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serving jesus christ the king

Truth, lies and acceptance

There was an item on the radio the other day about honesty in business, in particular in interviews and CVs. It seems that a high proportion of professionals don’t care much for the truth when it comes to advancing their careers. Dubious claims of degrees and promotion and false referees abound.

Joey Lyons of Checkback International, a pre-employment screening agency, said that 30% of all candidates’ CVs that come their way have some sort of fraudulent claim. When you bear in mind that only people applying for top jobs have their CVs screened by these people, that’s startling.

One employer told of how suspicions were raised when he had rung the referees of a particularly good applicant. So he then rang the company that the referees claimed to work for—the company had never heard of the referees themselves, never mind the applicant!

What is it makes people do that? Unsurprisingly the answer is that people want to stand out from the other candidates. Ironically one of the things Lyons says they look for is a CV that doesn’t stand out. These are the people who prove worthwhile in the long run.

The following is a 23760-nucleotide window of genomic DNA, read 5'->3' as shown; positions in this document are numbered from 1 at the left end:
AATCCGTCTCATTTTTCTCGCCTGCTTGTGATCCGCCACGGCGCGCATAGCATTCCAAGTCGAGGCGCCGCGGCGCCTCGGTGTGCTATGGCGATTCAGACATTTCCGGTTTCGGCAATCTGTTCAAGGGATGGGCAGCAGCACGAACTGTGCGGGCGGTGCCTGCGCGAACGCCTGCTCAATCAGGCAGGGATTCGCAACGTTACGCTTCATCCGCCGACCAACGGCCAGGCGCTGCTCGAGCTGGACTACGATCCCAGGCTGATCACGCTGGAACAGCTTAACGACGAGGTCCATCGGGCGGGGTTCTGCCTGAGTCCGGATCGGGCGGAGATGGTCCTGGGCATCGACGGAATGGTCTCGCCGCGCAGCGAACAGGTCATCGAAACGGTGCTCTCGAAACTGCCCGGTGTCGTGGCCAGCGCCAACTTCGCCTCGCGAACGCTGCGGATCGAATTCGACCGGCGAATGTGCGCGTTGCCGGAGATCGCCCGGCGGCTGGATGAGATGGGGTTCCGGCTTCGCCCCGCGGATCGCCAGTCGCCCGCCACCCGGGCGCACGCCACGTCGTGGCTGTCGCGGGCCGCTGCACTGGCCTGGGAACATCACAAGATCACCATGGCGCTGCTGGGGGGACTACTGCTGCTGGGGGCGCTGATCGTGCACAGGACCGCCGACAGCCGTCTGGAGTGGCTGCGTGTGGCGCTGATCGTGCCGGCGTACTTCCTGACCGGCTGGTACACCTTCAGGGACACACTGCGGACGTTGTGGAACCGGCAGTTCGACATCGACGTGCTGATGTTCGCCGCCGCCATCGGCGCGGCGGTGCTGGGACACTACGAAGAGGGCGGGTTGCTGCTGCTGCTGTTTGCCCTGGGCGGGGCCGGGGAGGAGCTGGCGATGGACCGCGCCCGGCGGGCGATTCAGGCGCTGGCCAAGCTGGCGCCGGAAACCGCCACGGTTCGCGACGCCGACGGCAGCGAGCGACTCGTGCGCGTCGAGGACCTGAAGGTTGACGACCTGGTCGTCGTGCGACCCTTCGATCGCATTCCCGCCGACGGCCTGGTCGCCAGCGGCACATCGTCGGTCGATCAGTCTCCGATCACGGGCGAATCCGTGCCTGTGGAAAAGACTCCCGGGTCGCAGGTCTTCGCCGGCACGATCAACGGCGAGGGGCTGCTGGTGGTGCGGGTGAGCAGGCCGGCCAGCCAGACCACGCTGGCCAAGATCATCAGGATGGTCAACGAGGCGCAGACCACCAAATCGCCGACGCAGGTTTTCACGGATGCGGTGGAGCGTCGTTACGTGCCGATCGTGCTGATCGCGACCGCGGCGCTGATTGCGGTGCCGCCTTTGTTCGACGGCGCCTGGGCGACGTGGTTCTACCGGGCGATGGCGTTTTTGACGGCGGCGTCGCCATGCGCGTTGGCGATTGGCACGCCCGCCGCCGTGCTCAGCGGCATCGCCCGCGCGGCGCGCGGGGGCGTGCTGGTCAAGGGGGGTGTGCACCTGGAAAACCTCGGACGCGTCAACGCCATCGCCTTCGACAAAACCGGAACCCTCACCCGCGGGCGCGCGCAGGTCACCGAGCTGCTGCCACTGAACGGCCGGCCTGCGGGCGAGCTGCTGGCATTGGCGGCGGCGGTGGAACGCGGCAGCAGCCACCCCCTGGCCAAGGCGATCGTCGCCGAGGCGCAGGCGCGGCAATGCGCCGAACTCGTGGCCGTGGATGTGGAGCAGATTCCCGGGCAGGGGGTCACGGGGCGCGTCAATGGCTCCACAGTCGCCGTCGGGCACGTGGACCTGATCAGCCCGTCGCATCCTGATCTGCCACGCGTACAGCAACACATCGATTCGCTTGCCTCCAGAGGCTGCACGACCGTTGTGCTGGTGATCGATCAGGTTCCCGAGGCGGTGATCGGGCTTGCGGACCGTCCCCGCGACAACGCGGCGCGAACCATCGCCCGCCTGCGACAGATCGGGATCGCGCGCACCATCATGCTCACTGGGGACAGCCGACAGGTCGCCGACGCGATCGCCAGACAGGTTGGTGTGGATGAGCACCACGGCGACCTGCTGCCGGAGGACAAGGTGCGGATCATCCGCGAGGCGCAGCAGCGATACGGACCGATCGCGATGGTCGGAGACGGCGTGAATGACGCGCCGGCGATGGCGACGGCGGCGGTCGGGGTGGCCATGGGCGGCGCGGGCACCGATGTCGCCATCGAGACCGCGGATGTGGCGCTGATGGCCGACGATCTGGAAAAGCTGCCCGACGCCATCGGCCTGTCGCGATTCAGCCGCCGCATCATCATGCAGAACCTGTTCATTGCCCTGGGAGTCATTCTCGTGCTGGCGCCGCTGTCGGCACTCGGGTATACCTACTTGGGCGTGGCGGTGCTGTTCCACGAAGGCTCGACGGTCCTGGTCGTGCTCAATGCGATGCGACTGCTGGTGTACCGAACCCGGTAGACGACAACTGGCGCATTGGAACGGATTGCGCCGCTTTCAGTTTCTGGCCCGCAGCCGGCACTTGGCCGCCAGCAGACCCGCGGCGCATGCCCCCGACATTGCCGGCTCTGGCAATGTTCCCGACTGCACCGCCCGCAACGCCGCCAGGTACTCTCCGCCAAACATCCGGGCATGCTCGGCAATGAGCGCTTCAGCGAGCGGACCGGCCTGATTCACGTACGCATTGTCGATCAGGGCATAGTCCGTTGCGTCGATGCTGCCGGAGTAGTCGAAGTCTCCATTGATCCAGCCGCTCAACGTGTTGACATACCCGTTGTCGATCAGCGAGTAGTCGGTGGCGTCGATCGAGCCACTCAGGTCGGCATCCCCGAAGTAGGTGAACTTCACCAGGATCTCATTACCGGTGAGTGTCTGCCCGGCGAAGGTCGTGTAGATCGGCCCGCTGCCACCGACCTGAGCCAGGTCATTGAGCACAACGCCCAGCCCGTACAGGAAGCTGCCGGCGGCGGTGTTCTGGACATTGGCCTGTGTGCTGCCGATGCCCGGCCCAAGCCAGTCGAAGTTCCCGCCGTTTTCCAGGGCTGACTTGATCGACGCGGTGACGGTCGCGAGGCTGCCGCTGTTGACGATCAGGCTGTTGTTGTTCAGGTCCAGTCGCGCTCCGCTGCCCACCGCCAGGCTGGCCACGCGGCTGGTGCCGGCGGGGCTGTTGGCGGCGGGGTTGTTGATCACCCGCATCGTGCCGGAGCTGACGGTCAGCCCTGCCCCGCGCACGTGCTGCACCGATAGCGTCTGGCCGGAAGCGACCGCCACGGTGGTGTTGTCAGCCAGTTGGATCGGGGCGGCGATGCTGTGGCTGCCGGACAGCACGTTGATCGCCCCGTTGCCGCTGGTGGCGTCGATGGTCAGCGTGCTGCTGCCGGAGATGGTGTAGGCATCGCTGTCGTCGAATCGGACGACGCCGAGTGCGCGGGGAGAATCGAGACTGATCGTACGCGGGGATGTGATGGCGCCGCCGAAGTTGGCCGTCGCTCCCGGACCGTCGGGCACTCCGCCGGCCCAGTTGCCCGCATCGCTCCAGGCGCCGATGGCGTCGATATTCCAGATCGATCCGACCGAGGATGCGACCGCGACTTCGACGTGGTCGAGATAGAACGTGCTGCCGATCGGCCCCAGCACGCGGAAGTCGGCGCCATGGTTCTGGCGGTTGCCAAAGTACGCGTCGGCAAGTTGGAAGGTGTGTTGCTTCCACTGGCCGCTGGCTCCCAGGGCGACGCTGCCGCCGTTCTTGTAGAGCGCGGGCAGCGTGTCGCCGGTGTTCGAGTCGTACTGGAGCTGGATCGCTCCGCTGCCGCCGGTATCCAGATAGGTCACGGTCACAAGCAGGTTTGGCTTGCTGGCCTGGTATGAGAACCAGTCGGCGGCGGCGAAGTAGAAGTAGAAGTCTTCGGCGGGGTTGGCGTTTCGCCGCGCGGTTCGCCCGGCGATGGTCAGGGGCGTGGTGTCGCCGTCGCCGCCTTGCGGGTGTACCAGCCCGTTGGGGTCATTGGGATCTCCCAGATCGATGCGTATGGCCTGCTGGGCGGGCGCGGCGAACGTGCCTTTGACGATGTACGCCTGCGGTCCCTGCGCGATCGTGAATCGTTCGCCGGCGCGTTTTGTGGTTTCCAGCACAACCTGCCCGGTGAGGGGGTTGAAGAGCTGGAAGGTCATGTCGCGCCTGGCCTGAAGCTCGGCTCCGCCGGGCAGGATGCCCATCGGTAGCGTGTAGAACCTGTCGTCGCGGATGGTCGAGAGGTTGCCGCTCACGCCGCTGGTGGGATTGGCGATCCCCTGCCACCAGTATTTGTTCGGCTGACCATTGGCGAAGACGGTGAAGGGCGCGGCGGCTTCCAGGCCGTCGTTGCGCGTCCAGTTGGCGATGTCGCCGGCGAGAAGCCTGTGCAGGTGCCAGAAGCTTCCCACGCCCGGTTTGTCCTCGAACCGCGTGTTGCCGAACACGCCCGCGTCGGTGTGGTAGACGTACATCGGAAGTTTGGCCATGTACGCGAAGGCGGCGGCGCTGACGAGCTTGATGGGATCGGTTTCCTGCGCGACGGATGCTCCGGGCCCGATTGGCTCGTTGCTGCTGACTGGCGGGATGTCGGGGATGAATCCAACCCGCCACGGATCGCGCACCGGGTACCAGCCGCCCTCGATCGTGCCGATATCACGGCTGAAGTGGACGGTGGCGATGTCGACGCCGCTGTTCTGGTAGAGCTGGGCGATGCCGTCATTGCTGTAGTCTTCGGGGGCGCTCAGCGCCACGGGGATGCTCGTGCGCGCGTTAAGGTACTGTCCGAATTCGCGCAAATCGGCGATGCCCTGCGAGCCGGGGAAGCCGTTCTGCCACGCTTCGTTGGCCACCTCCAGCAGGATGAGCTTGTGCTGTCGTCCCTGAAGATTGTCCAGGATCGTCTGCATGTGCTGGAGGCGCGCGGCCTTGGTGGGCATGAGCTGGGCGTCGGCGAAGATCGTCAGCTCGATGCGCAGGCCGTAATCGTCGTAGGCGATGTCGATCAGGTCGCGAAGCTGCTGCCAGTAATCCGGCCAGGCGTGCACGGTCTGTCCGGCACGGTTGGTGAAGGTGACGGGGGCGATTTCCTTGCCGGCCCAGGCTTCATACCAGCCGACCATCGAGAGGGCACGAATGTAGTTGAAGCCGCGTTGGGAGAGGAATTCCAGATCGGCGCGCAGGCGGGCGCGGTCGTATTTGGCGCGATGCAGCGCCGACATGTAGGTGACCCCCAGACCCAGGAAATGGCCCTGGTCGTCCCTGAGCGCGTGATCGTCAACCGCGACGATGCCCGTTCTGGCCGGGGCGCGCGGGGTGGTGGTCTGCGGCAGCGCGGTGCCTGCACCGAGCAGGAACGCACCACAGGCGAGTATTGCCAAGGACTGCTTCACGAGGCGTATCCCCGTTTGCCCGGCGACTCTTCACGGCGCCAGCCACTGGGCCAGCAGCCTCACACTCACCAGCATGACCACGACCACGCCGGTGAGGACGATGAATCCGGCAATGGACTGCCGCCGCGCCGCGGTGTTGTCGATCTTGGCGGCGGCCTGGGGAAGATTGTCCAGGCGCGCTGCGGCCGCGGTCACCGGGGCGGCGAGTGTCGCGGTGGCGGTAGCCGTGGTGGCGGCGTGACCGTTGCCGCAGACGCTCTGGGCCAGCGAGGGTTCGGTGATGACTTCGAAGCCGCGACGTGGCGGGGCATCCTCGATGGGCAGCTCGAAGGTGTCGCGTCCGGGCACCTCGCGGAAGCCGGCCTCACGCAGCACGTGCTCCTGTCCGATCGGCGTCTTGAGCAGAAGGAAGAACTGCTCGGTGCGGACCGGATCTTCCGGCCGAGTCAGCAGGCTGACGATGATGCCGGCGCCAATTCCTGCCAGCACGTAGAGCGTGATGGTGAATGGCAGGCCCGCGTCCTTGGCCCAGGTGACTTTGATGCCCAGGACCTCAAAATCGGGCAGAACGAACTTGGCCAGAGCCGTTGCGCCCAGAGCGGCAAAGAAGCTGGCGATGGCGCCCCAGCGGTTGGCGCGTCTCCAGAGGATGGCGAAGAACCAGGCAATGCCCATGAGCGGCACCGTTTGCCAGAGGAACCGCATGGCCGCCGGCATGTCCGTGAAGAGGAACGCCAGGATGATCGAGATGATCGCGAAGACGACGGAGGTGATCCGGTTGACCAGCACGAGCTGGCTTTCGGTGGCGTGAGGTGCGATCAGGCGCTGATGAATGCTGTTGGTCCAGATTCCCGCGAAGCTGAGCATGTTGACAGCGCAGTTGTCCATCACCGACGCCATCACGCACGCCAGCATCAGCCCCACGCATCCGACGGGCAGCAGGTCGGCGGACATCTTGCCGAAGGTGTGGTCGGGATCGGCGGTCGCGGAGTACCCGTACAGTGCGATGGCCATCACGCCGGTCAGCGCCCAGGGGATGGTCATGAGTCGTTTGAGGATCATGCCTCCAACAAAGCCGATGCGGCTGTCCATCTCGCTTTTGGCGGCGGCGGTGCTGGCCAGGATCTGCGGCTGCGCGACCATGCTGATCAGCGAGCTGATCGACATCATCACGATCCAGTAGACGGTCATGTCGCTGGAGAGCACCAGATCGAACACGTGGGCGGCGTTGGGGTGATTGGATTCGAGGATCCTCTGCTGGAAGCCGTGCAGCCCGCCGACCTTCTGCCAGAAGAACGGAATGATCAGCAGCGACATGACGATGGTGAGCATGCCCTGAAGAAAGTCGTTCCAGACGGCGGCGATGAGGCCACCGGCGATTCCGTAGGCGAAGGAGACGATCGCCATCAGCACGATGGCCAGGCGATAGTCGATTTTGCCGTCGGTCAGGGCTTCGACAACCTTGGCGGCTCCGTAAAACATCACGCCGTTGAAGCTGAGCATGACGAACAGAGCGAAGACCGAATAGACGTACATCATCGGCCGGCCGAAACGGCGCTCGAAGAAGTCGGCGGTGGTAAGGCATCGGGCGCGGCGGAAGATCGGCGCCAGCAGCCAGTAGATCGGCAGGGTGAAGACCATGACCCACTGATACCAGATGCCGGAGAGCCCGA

It appears honesty does pay.

It would be easy to point the finger, but we need to ask how often do we tweak the truth so as not to disappoint others, or so that others will think better of us?

Try this – when you tell stories about yourself, how often do you come out on top? How often do the stories reflect well on your abilities, gifts, prowess, wisdom, strength, skill etc.?

How often do stories get embellished fractionally, just to let the light fall on us slightly more favourably?

Why do we do it? Isn’t it for some sort of acceptance or approval? We want people to think better of us than they might—whether it is in friendship, business, family or school. Whether we are business people, or children in the playground, we tweak the truth to improve our approval prospects, afraid that people wouldn’t like or accept us for who we are, or what we have or haven’t done.

Something in us wants to be accepted by those who matter to us. The irony is that embroidering the truth often leads to a hauntedness in our relationships—what if they find out what I’m really like?

We are wired for acceptance—yet painfully aware that we come up short. So where can we find an acceptance that doesn’t require a pretence? It’s found in honesty, not first of all with others, but with ourselves before God. When we are honest with him and find acceptance with him, we can drop the pretence and the façade of lies.

Ironically the truth sets us freer than the mask ever did. Free to be the person God made us to be. You see, with Jesus we find that we are worse than we ever realised, but can be made into something better than we ever dreamt was possible.

Jesus said, "If you hold to my teaching, you are really my disciples. Then you will know the truth, and the truth will set you free."